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Long position overnight fee -0.0262%
Short position overnight fee 0.0040%
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2,382.30 Price
+0.710% 1D Chg, %
Long position overnight fee -0.0192%
Short position overnight fee 0.0109%
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61,642.35 Price
+1.160% 1D Chg, %
Long position overnight fee -0.0616%
Short position overnight fee 0.0137%
Overnight fee time 21:00 (UTC)
Spread 106.00


3,005.07 Price
+0.940% 1D Chg, %
Long position overnight fee -0.0616%
Short position overnight fee 0.0137%
Overnight fee time 21:00 (UTC)
Spread 6.00

But as it later emerged, Madoff did not invest but was using deposits from new investors to pay the promised return. The Madoff Ponzi scheme became apparent when new deposits declined, and the firm had no money to pay the old investors.  

More Ponzi scheme examples 

Bitcoin’s rise and other cryptocurrencies has fueled the growth of Ponzi schemes in tech-driven investments. These types of scams promise investors thousands of dollars in profits per day from a minimum investment of as little as $250. 

A good example is Bitconnect, a scheme that defrauded investors billions of dollars by claiming to invest money for them at a return of 1% daily. The platform claimed it posessed a powerful trading bot that could speculate on cryptocurrencies with a 99% win rate. 

However, it later emerged that Bitconnect did not have such a trading bot and was using money from new deposits to pay early investors. The scheme eventually collapsed, leading to a loss of $1.5 billion of investors money.  Since the fall of Bitconnect, a lot of similar platforms have emerged in the name of crypto trading robots. These robots continue to swindle investors with vague technologies and ridiculous promises. 

Ponzi Schemes vs Pyramid Schemes

As mentioned above, Ponzi Schemes are different from Pyramid schemes. For the record, a Pyramid scheme involves the scammer requiring investors to recruit other investors for a return. The investor's earnings are dependent on the number of investors they recruit.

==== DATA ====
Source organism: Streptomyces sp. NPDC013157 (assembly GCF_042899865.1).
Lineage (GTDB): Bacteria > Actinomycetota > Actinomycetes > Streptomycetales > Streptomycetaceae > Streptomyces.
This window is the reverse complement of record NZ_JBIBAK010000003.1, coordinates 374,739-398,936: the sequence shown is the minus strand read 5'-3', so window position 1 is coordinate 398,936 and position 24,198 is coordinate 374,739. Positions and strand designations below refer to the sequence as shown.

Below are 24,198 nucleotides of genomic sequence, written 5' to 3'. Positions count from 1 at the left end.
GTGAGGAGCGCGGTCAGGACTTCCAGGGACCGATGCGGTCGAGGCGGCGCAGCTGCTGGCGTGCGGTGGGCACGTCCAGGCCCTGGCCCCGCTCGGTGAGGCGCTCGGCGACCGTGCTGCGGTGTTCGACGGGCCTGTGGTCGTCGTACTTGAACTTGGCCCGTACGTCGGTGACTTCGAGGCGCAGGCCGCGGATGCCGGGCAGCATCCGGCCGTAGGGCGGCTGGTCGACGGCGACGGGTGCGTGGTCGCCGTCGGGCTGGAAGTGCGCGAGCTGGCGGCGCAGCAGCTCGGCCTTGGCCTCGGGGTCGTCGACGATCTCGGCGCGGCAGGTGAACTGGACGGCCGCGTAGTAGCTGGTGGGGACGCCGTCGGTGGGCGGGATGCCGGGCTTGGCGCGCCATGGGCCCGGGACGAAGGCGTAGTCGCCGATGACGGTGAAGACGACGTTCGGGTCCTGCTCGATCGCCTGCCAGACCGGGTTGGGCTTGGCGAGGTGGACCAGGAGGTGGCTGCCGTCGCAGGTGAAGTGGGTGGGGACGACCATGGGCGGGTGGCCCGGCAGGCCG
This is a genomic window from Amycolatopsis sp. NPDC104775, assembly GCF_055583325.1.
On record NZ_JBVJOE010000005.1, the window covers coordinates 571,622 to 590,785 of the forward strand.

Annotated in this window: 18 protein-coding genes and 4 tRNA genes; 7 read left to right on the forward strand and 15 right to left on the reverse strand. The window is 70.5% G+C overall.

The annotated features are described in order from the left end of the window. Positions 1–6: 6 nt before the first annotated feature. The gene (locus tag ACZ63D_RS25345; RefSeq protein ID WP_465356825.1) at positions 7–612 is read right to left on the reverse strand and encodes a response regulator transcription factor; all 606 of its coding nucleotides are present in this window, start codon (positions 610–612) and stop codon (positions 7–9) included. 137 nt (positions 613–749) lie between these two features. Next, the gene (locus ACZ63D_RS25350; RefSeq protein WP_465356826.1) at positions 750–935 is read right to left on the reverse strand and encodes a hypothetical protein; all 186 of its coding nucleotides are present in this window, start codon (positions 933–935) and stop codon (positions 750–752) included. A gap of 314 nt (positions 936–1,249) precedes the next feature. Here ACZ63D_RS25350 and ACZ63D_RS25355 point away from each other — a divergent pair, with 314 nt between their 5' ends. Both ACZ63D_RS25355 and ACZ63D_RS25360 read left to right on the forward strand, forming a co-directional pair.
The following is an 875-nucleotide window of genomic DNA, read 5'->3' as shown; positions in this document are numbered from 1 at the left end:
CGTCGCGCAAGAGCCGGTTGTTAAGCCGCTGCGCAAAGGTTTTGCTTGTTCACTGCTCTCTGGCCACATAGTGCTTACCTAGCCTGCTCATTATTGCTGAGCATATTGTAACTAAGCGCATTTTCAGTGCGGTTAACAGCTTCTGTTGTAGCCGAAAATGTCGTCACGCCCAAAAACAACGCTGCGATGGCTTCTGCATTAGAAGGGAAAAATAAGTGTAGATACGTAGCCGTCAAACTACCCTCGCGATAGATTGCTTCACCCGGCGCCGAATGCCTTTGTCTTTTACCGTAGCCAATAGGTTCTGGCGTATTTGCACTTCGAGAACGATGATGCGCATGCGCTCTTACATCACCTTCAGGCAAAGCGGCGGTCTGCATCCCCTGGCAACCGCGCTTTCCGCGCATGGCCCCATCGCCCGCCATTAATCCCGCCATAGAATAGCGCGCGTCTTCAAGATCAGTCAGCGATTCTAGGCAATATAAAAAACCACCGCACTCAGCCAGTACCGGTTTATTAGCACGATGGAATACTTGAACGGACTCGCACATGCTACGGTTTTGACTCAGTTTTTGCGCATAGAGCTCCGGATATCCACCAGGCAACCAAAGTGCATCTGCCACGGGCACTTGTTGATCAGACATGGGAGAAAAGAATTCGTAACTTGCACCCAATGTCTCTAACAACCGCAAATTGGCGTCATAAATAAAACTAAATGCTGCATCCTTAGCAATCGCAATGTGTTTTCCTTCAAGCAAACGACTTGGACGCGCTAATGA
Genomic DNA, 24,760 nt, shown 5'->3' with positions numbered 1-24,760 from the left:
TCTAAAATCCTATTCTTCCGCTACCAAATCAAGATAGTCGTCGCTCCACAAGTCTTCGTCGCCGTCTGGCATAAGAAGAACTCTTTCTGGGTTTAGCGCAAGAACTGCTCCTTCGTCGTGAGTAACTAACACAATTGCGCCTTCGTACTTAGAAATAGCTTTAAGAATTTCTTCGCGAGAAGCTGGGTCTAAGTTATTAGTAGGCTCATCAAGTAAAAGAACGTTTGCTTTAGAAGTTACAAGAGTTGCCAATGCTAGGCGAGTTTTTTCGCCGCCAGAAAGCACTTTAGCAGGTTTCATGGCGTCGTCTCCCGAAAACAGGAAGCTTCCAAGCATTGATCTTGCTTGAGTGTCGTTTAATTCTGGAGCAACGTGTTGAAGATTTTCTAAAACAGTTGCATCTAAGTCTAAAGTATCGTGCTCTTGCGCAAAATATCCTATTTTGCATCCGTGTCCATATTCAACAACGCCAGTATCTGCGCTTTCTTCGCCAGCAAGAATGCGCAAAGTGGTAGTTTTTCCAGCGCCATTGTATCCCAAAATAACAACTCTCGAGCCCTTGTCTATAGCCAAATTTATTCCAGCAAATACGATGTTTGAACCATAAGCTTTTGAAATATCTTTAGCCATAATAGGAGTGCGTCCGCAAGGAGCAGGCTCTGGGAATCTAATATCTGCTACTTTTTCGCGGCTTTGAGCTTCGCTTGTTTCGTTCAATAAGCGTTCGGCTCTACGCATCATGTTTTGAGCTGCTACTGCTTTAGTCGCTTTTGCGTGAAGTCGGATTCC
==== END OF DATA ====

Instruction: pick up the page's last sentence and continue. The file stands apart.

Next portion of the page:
Most Ponzi schemes camouflage themselves as multi-level marketing companies. However, their primary focus is on recruiting new members at a given fee. They may claim to be distributing a given product, but it is usually a sideshow.

Like Ponzi schemes, Pyramid schemes eventually collapse when there are no new members to join. 

How to avoid Ponzi schemes 

You have to understand the key characteristics of a Ponzi scheme to be able to detect and avoid them. The first telltale sign is that they are quick to promise unjustifiably high returns at little or no risk. Secondly, the guaranteed returns are consistent irrespective of changing market conditions.  

characteristics of a Ponzi scheme

Ponzi schemes also tend to provide vague information about their legal registration. A background check will most likely reveal that they are not regulated. Moreover, their investment advisors or "experts" are usually not licensed and have no credentials to show.

The scams are also likely to avoid putting the investment details on paper. Moreover, they are likely to encourage you to roll over investments for a higher return.